were perceived accurately or not, the infant took them to be true, and felt them to be truly
traumatic and horrifically painful events. On the other end of those Olympian figures, infants
often felt small, helpless, and weak, as well as enraged, heart broken, and terrified. If these
childhood conflicts have not been worked through in therapy—and usually they have not—they
will show up in our conflicts and in our divorces. 

Under the stress of conflict, people will unconsciously act out the role of the angry, unjustly-treated three year old, and view the other person as the ogre-like parent or sibling who humiliated and hurt them. The stakes are then no
longer about who keeps the house, but about who finally gets to say no the abuse and abandonment of their forgotten childhood.

The second thing that may be going on has to do with what the infant does in response to these
early traumas: the creation of what Winnicott called a “false self.” When an infant is not greeted
and nurtured with sufficient attunement, valuation and love, it perceives this both as traumatic
and as a threat to its very being. And so, in order to protect itself from further harm, it develops
a “false” self—one that meets the needs of one’s caregivers rather than one’s own, and protects
the “true” self, which must be kept hidden and protected. 

This happens in two parts. 
First what develops is a “deficient self,” which is comprised of all the negative self-beliefs that help explain
what happened: I am unlovable, I am stupid, I am bad, I am selfish, etc. You can imagine how
painful it must be for any child to believe this about themselves. In fact, the amount of pain that
the deficient self generates is intolerable, and as a result, each child develops a “compensatory
self,” which is comprised of qualities they would like to believe about themselves: I am capable,
I am lovable, I am talented, I am kind, etc. The compensatory self becomes what Carl Jung
called the persona—the mask we show to the outer world, and behind which we hide what we
secretly continue to believe to be true about ourselves: the deficient self. As adults go through
painful separations and losses, tremendous pressure is placed on the viability of the
compensatory self, threatening to shatter it and reveal the deficient self underneath. This
pressure often shows itself during mediation, and a lot of the surprising, negative behavior that
emerges can be explained by people’s desperate attempts to keep the compensatory self intact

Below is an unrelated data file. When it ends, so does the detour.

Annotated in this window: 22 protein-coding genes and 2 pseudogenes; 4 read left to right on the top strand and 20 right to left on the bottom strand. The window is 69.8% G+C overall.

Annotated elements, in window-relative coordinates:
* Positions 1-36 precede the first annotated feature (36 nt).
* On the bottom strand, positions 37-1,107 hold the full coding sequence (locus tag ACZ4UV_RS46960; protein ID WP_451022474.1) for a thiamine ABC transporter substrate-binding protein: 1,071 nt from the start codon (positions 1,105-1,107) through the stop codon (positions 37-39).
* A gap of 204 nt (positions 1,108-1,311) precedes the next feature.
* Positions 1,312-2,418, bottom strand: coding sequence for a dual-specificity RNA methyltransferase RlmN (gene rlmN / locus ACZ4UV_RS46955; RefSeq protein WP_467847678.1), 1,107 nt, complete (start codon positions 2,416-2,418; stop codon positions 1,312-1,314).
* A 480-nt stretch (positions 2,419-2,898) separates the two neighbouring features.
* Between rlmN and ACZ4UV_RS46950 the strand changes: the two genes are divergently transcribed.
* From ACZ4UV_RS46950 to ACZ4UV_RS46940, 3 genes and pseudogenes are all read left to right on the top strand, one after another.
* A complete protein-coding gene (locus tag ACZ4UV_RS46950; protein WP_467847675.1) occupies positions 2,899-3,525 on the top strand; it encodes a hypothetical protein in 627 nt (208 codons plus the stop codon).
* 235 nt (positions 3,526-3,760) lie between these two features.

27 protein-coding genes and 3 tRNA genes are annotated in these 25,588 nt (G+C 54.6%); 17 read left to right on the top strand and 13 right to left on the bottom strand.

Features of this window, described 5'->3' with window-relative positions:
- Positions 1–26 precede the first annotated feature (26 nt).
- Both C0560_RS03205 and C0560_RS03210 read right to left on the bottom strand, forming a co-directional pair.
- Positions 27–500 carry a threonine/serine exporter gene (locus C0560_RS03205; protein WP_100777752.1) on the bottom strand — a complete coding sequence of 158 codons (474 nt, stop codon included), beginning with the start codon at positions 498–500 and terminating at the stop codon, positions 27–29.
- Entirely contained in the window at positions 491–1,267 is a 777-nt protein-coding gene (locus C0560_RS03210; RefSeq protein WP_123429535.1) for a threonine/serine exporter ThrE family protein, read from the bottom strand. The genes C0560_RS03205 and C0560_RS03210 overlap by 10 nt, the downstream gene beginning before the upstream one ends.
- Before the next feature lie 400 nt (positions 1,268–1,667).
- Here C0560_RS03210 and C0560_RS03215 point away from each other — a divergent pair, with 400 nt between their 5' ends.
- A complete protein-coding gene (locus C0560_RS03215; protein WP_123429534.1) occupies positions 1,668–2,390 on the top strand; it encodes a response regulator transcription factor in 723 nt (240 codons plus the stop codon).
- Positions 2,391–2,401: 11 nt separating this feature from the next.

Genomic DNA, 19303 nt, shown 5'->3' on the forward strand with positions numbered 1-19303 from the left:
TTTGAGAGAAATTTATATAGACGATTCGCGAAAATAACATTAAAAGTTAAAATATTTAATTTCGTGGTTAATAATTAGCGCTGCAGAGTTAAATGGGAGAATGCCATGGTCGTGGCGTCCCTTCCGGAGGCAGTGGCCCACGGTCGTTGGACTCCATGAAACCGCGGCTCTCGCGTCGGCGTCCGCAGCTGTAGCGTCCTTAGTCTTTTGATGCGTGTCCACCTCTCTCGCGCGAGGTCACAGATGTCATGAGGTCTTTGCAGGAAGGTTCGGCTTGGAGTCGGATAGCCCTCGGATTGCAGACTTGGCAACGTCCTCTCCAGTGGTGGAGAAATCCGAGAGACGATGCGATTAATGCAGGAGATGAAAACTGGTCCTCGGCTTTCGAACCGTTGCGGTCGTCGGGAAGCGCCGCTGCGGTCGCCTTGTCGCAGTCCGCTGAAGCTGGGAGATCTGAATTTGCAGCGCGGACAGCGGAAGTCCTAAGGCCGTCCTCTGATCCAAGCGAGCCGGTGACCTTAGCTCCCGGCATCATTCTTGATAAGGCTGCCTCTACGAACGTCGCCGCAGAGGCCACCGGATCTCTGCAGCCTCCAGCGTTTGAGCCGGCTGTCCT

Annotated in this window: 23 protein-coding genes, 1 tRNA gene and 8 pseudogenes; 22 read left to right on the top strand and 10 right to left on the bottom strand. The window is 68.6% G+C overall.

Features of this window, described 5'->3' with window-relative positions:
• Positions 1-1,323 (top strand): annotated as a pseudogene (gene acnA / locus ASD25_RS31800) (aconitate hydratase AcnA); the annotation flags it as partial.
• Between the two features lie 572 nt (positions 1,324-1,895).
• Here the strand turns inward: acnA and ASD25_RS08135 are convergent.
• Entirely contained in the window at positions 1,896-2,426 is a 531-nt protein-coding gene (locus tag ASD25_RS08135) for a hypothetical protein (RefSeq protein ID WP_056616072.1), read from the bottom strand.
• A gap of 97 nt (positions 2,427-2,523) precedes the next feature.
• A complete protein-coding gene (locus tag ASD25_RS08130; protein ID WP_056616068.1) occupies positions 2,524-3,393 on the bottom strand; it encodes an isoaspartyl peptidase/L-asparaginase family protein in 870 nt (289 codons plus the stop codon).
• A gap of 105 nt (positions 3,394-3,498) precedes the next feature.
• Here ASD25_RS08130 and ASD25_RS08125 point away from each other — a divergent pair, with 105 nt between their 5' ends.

and keep the deficient self hidden from view.

All of this is quite complex, and usually way more than the participants themselves can deal with
given the stresses and strains of being in a divorce process with an intimate other. In order to
successfully navigate these complicated psychological structures and dynamics, the help of a
skilled mental health professional (a divorce coach) is essential. The coach can help identify
these psychological dynamics when they arise, and in compassionate, non-jargony language help
steer people out of the minefield of confusion and hurt and into the light of a clearer, more
objective understanding of what is actually happening. Freed, even temporarily, from the
projections of unresolved inner conflicts, the people are then able to see each other more or less
as who they are, rather than as roles in their respective hidden inner dramas. They can then more
easily turn their attention to the issues at hand that need to be resolved in the divorce, and
work together in a more constructive, objective, and dispassionate way.

Stephen H. Sulmeyer, J.D., Ph.D. is a mediator and divorce coach in the San Francisco Bay Area.

Photo credit: Nathan Cowley from Pexels 



Can I Save Money if I Prepare My Own Financial Disclosures in a Collaborative Divorce?

Will I save money by preparing my own legal financial disclosures in a mediated or Collaborative divorce?

I had a potential client call me yesterday to ask about my services.  She wanted to know why she and her spouse couldn’t or shouldn’t just prepare their own legal financial disclosures as she wanted to save money.

I answered that the short answer is yes, you can prepare your own and you will save money on the front end.  Costs begin to significantly add up though when both your attorney and your spouse’s attorney or your mediator begin asking questions about your disclosures because your disclosures are likely to be incomplete and not as thorough as needed to begin to negotiate the terms of your marital settlement agreement. 

You can save money and time and if you engage a neutral Certified Divorce Financial Analyst to prepare your disclosures.  Here’s why:

  • For a shorter, more informed negotiation process, you will be asked to provide all documents/information.
  • You will not pay for two financial specialists. This will help you build trust in each other and allow the process to develop smoothly.
  • You are encouraged to raise all issues that are important to you.
  • Both of you will be legally protected in the future knowing that all the pertinent information has been disclosed and the divorce judgment will not later be set aside.
  • You review and approve all reports before they go to other professionals. 
  • You can get right down to the negotiation process - the reports and disclosures are settlement ready.

A neutral financial professional can be very helpful at the table when settlement options are discussed.  This professional can suggest options you have not considered, and because the professional is neutral, the ideas may be easier to understand than ideas offered by your spouse.

Your divorce process can be expedited, less emotionally fraught, and less costly when all information is provided upfront and understood by both spouses before decisions and agreements are made.

Call a neutral Certified Divorce Financial Analyst today to see if he or she is a good fit.